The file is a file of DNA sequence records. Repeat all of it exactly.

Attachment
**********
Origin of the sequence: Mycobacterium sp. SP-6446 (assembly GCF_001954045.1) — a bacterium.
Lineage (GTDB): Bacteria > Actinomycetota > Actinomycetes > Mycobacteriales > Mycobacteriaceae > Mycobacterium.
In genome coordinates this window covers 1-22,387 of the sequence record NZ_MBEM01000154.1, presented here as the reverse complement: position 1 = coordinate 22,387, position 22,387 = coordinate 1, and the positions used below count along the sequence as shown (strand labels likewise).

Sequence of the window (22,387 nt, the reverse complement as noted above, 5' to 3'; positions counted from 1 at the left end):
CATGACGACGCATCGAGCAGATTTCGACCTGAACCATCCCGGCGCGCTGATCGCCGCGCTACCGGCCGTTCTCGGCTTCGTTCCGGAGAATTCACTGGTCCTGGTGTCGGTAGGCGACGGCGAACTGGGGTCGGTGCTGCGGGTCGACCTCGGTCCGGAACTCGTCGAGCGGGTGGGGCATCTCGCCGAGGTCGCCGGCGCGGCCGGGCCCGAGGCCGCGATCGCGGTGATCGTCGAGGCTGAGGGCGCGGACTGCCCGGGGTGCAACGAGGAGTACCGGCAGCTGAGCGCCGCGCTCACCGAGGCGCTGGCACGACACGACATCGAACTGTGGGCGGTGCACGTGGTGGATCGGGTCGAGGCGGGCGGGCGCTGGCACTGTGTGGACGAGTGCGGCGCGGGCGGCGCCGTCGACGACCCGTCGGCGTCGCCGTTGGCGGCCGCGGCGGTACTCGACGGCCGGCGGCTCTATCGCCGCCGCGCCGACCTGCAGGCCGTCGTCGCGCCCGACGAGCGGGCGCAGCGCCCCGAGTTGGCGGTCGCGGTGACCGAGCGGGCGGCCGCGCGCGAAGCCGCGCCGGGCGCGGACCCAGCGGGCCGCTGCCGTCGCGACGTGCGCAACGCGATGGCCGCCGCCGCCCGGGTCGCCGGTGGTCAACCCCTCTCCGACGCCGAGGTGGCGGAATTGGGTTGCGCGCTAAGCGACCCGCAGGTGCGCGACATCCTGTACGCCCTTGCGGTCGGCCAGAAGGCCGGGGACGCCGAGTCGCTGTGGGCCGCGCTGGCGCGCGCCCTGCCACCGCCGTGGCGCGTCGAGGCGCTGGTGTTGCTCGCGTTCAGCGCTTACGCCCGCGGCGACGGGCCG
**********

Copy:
Origin of the sequence: Mycobacterium sp. SP-6446 (assembly GCF_001954045.1) — a bacterium.
Lineage (GTDB): Bacteria > Actinomycetota > Actinomycetes > Mycobacteriales > Mycobacteriaceae > Mycobacterium.
In genome coordinates this window covers 1-22,387 of the sequence record NZ_MBEM01000154.1, presented here as the reverse complement: position 1 = coordinate 22,387, position 22,387 = coordinate 1, and the positions used below count along the sequence as shown (strand labels likewise).

Sequence of the window (22,387 nt, the reverse complement as noted above, 5' to 3'; positions counted from 1 at the left end):
CATGACGACGCATCGAGCAGATTTCGACCTGAACCATCCCGGCGCGCTGATCGCCGCGCTACCGGCCGTTCTCGGCTTCGTTCCGGAGAATTCACTGGTCCTGGTGTCGGTAGGCGACGGCGAACTGGGGTCGGTGCTGCGGGTCGACCTCGGTCCGGAACTCGTCGAGCGGGTGGGGCATCTCGCCGAGGTCGCCGGCGCGGCCGGGCCCGAGGCCGCGATCGCGGTGATCGTCGAGGCTGAGGGCGCGGACTGCCCGGGGTGCAACGAGGAGTACCGGCAGCTGAGCGCCGCGCTCACCGAGGCGCTGGCACGACACGACATCGAACTGTGGGCGGTGCACGTGGTGGATCGGGTCGAGGCGGGCGGGCGCTGGCACTGTGTGGACGAGTGCGGCGCGGGCGGCGCCGTCGACGACCCGTCGGCGTCGCCGTTGGCGGCCGCGGCGGTACTCGACGGCCGGCGGCTCTATCGCCGCCGCGCCGACCTGCAGGCCGTCGTCGCGCCCGACGAGCGGGCGCAGCGCCCCGAGTTGGCGGTCGCGGTGACCGAGCGGGCGGCCGCGCGCGAAGCCGCGCCGGGCGCGGACCCAGCGGGCCGCTGCCGTCGCGACGTGCGCAACGCGATGGCCGCCGCCGCCCGGGTCGCCGGTGGTCAACCCCTCTCCGACGCCGAGGTGGCGGAATTGGGTTGCGCGCTAAGCGACCCGCAGGTGCGCGACATCCTGTACGCCCTTGCGGTCGGCCAGAAGGCCGGGGACGCCGAGTCGCTGTGGGCCGCGCTGGCGCGCGCCCTGCCACCGCCGTGGCGCGTCGAGGCGCTGGTGTTGCTCGCGTTCAGCGCTTACGCCCGCGGCGACGGGCCG